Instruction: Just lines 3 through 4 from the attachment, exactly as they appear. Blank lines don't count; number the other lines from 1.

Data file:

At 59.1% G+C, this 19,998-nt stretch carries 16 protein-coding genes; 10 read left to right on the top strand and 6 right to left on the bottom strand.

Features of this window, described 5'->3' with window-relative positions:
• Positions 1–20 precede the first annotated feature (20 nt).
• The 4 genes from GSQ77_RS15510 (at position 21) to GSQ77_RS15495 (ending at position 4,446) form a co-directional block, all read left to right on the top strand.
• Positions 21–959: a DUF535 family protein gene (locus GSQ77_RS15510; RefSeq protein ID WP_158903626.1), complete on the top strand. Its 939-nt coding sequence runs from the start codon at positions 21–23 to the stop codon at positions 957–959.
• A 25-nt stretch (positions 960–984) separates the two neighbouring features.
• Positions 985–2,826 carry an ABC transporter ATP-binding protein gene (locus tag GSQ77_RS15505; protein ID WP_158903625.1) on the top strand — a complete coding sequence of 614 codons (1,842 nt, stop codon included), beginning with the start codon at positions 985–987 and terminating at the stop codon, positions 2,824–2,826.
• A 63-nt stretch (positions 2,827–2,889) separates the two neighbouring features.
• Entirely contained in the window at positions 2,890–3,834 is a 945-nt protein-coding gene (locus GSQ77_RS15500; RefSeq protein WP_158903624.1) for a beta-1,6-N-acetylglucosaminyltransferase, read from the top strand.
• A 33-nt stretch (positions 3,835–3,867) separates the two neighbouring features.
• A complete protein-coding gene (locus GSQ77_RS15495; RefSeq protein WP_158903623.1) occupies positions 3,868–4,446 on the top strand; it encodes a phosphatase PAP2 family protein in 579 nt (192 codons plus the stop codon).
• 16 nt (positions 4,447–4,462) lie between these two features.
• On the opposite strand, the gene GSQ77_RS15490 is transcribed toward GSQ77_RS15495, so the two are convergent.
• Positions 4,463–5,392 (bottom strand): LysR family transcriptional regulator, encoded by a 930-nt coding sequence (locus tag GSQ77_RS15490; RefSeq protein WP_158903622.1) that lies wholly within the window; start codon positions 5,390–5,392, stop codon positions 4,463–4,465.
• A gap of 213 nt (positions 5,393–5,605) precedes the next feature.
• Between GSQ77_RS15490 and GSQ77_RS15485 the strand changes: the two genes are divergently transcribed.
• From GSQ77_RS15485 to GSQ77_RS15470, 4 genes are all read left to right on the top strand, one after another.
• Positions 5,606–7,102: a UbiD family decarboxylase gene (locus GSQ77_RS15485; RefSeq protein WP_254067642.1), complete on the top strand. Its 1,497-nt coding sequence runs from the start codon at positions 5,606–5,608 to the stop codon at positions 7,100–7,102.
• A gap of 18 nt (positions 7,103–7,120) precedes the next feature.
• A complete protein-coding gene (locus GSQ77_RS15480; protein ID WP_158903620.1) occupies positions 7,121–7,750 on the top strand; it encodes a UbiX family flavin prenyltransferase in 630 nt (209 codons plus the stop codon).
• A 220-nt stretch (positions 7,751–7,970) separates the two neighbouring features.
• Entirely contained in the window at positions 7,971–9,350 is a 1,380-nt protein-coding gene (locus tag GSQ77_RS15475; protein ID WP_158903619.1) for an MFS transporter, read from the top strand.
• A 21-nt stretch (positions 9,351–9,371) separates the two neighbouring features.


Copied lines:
• Positions 1–20 precede the first annotated feature (20 nt).
• The 4 genes from GSQ77_RS15510 (at position 21) to GSQ77_RS15495 (ending at position 4,446) form a co-directional block, all read left to right on the top strand.